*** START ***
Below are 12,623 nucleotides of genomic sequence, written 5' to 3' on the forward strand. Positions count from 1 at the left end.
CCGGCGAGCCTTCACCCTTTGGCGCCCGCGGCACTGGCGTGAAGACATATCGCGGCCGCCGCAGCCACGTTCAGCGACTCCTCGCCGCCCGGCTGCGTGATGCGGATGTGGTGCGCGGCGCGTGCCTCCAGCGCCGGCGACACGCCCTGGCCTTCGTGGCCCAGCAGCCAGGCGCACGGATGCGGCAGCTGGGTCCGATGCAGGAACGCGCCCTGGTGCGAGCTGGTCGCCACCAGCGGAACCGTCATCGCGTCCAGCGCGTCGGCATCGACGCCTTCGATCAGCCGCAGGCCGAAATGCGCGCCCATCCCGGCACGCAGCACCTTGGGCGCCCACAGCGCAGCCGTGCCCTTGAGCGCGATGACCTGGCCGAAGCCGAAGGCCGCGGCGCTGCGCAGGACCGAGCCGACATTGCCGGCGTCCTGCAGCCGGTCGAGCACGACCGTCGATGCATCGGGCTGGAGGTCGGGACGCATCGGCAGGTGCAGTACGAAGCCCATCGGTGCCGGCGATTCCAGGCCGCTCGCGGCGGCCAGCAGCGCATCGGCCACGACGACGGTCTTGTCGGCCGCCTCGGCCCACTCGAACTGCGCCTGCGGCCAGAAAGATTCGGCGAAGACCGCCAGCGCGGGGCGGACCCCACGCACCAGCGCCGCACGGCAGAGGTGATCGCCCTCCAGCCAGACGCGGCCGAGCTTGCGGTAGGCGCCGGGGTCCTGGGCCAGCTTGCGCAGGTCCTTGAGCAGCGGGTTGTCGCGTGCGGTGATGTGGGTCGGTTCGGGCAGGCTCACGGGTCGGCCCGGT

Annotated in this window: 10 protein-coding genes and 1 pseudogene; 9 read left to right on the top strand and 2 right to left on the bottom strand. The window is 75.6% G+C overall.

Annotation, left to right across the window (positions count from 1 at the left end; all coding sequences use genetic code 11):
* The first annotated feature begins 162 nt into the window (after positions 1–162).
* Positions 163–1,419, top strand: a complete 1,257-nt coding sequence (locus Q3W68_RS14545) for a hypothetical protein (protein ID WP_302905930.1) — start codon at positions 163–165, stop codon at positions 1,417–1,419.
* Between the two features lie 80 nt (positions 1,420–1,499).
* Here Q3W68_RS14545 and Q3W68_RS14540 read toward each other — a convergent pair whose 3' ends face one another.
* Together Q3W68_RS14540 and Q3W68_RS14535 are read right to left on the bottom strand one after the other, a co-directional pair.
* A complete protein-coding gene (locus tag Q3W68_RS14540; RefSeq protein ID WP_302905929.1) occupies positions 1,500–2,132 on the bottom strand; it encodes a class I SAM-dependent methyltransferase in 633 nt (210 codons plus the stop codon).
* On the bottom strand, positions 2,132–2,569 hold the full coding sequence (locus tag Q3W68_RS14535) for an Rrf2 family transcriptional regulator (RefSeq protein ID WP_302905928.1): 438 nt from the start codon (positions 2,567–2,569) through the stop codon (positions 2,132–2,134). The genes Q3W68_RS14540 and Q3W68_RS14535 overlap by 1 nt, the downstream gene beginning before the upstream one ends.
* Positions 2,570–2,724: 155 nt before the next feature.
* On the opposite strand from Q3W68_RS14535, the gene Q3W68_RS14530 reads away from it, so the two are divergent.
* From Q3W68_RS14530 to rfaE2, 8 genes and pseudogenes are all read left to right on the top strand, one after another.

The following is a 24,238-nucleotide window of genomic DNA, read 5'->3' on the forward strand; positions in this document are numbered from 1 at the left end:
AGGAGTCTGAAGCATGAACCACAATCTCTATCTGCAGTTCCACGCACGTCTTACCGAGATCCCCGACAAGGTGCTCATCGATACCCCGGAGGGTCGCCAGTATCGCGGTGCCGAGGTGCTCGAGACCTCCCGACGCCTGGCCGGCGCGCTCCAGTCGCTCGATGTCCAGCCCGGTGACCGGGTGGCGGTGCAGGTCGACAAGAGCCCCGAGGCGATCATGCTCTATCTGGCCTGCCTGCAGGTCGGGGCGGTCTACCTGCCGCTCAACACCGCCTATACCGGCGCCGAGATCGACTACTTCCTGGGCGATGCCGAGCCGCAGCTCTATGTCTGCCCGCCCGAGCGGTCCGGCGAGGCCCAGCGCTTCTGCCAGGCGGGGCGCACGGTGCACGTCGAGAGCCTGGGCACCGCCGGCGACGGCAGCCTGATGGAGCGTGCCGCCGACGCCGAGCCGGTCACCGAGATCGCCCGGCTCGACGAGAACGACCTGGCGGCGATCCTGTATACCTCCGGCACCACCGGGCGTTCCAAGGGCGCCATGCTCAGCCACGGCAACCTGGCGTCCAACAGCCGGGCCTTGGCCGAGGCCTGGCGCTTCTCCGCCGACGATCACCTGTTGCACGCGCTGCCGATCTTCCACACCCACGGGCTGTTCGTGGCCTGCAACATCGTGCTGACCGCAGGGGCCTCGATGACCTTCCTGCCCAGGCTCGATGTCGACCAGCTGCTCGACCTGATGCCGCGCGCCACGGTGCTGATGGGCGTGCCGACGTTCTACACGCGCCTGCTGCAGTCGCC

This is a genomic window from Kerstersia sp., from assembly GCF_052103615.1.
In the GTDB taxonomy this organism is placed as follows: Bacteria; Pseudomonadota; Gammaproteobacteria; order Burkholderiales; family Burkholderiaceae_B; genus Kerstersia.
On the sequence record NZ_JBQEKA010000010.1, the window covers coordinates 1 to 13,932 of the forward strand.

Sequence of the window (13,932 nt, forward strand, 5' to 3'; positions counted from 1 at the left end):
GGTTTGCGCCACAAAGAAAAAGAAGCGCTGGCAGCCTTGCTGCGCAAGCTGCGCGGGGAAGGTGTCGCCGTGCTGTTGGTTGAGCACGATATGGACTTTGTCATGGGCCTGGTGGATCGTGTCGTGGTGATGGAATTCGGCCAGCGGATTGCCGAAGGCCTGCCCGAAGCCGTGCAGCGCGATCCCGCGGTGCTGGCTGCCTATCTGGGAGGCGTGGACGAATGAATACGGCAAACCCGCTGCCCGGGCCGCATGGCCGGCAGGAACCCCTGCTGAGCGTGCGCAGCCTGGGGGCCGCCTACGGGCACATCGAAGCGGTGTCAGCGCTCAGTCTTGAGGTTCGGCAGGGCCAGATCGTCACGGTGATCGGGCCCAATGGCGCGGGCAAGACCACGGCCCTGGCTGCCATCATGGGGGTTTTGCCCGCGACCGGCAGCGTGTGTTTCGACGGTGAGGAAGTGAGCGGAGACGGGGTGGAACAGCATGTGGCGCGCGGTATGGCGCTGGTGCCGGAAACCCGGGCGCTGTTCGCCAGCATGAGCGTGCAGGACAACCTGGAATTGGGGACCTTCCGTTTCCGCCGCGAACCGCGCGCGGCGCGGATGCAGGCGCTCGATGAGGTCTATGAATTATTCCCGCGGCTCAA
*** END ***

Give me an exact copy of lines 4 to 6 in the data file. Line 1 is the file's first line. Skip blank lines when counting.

Annotation, left to right across the window (positions count from 1 at the left end; all coding sequences use genetic code 11):
* The first annotated feature begins 162 nt into the window (after positions 1–162).
* Positions 163–1,419, top strand: a complete 1,257-nt coding sequence (locus Q3W68_RS14545) for a hypothetical protein (protein ID WP_302905930.1) — start codon at positions 163–165, stop codon at positions 1,417–1,419.